A few things can be reviewed to help a parent confirm what is being seen is periodic breathing and not, as we say in the pediatric business, badness. Periodic breathing in babies occurs without any appearance of fever, pallor, or blueness around the mouth. Runs of these irregular breaths will only occur for about 15-20 seconds. To be sure, babies may take deep breaths, but should not appear to pause their breathing for more than a second or two. Parents who observe persistent fast breathing, babies who appear to be working to breathe, or any question that their child is having longer pauses in their breathing should run that question urgently by their child’s health care provider. Pronto.

Babies may well have other reasons to breathe irregularly that are benign. During important tasks like pooping, farting, burping, or moving about, our little friends can breathe loudly before they subside. Newborns may also retain gunk in their nasal passages following a heroic spit up. Like a mild cold or runny nose, this material can congest the nose and contribute to noisy nasal breath sounds during sleep and when awake. I encourage parents to deploy the nasal suction bulb with gentleness and caution if attempting to remove these contents. Remember, keep the tip at the entry of the nostrils (you aren’t doing brain surgery!) as you vacuum out the goop. Employing the bulb with too much gusto can irritate the nasal passages further, causing swelling, and perhaps, worsen congestion.

If an infant does have what seems like nasal congestion, I am as much a fan of having the parent steam up the bathroom with the door closed, and a shower running for a few minutes. The warmed, humidified air tends to dilate the vessels in the nasal passages, offering some relief from extra mucus. Once more: if any child under three months has these symptoms and is inconsolably cranky, doesn’t feel or feed well, or has fever over 100 degrees, it’d best be time to put a call in to the doc’s office.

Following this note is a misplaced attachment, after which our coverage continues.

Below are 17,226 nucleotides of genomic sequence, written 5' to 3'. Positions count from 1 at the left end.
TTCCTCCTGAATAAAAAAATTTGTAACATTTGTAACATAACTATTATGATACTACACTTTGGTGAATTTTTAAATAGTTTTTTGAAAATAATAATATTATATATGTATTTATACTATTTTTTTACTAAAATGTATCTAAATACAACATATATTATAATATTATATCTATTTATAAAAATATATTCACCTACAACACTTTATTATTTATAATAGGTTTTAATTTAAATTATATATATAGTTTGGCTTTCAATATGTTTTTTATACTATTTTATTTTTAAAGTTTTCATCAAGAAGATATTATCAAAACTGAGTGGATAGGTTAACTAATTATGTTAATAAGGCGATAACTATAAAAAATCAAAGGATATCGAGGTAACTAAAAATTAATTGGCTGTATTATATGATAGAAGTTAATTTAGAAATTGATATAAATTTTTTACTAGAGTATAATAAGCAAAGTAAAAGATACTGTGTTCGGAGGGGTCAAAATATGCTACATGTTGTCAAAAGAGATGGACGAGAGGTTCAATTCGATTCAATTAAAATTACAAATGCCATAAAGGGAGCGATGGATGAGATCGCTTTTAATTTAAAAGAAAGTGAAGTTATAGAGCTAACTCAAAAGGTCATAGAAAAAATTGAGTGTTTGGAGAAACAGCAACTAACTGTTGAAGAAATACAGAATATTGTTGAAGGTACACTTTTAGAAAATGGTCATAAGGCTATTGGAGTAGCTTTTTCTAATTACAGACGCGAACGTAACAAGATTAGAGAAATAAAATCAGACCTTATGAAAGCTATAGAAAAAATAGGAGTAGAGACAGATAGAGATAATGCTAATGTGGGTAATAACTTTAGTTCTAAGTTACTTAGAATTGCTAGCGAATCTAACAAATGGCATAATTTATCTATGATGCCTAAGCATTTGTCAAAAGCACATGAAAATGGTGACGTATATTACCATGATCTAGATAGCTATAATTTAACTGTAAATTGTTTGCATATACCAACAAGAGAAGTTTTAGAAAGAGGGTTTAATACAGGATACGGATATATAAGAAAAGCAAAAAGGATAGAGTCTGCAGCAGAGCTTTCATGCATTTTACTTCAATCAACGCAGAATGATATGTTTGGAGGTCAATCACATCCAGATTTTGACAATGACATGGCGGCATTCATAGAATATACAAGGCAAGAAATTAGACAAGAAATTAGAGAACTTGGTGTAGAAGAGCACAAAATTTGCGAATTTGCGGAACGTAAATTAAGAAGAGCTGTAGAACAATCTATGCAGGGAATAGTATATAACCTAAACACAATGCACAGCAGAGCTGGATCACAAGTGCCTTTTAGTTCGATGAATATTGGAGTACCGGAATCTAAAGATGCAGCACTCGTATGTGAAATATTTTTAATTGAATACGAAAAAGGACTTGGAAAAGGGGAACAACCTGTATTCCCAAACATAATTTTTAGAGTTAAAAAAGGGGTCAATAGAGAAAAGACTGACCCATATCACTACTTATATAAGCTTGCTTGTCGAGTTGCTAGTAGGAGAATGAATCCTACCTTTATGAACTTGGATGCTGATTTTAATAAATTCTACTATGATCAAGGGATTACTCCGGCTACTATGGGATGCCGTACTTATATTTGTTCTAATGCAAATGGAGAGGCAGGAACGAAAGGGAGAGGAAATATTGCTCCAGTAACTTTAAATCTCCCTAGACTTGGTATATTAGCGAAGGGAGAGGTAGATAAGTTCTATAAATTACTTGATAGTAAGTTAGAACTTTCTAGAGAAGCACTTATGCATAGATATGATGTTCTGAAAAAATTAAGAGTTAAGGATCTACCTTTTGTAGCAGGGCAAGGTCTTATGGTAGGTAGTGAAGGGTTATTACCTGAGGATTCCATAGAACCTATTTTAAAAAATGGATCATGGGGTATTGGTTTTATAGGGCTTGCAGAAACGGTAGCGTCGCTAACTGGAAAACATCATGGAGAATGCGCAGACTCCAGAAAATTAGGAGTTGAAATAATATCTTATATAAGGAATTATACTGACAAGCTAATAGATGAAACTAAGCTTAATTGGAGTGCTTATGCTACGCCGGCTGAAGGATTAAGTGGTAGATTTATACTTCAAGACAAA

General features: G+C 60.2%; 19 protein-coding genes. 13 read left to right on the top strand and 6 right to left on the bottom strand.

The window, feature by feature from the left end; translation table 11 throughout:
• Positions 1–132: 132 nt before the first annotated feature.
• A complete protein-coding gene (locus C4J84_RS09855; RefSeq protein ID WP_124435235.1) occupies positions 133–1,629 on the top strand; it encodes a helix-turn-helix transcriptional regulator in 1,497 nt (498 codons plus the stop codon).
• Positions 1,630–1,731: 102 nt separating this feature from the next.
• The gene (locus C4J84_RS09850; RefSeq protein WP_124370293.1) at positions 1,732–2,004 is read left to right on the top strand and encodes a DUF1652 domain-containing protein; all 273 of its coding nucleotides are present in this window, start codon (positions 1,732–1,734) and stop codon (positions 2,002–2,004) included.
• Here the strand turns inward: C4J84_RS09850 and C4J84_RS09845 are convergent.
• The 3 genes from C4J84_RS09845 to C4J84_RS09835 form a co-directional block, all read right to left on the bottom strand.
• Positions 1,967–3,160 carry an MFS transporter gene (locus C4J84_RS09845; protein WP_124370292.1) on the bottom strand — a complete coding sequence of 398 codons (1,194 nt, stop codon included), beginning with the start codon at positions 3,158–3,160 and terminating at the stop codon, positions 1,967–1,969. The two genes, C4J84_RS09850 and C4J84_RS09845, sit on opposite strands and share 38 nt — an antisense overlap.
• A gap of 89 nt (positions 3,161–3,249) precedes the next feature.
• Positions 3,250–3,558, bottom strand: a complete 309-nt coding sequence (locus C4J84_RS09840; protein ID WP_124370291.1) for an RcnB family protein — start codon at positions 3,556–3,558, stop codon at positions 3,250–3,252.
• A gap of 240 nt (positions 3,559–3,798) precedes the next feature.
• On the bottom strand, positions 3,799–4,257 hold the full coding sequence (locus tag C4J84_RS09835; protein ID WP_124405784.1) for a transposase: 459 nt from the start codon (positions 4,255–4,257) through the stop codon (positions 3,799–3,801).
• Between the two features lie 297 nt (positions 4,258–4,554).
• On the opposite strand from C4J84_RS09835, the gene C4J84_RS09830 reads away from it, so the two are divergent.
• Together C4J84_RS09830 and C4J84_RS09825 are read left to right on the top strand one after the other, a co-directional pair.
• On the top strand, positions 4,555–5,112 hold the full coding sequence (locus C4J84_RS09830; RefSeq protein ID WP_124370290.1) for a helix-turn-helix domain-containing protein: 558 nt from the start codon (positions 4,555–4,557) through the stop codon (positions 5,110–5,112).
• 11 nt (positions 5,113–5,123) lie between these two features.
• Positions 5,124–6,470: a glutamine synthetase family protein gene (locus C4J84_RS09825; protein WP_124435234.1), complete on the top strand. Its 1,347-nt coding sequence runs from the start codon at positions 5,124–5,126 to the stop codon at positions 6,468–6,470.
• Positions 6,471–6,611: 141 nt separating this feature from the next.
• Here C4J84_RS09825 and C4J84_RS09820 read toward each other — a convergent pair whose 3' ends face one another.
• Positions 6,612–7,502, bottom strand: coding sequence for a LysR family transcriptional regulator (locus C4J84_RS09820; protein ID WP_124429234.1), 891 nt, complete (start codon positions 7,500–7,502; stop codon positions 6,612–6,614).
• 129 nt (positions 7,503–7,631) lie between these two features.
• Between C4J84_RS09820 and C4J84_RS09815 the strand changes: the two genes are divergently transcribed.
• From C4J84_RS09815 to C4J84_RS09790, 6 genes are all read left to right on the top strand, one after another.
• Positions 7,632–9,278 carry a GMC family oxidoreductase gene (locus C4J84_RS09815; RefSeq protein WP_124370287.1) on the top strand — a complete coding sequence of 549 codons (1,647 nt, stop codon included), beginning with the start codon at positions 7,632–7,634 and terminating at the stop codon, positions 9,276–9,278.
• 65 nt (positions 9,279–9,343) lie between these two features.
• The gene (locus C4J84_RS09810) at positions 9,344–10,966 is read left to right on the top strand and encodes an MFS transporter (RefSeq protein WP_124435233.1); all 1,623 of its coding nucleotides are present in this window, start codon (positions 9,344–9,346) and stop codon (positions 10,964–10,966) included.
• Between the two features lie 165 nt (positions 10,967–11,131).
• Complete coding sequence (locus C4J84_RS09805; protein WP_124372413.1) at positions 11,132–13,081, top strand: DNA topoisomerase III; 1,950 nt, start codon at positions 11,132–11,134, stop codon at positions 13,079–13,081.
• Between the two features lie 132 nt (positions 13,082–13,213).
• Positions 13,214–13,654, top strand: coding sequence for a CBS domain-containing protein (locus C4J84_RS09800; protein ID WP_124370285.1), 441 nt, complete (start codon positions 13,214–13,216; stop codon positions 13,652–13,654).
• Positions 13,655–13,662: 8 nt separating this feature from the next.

In my post-medical school, on the job training in primary care, I have developed a repertoire of snoring imitations. While the obstructive sleep apnea buzzsaw is hardest to do, the periodic breathing reprise is the most fun. To do so, scrunch up your nose so your upper lip comes off your teeth. Then, snort gently with shallow half-breaths through your nose. A satisfying, Wilbur the Pig sound should result. It kills at parties, and more importantly, helps parents tease out in the office or by phone, what may be happening in the bassinette at 3 am.

In the meantime, to all you adults staring at sleeping babies: carry on! (as if you had a choice). Admire the beauty and splendor of the slumbering prince or princess. Catalog their perfection, and celebrate the joy of their being. And then, when they do their periodic breathing thing, be assured, but watch closely! You’ll want to get some tips so you can better your own imitation, after all.

Photo above by em…ily; Cartoon below by me

Noisy Newborn Breathing: Does My Baby Have a Cold or What?

Jack Maypole, MD has plenty of material to work from. He is director of Pediatrics at the South End Community Health Center and he is director of the Comprehensive Care Program at Boston Medical Cent more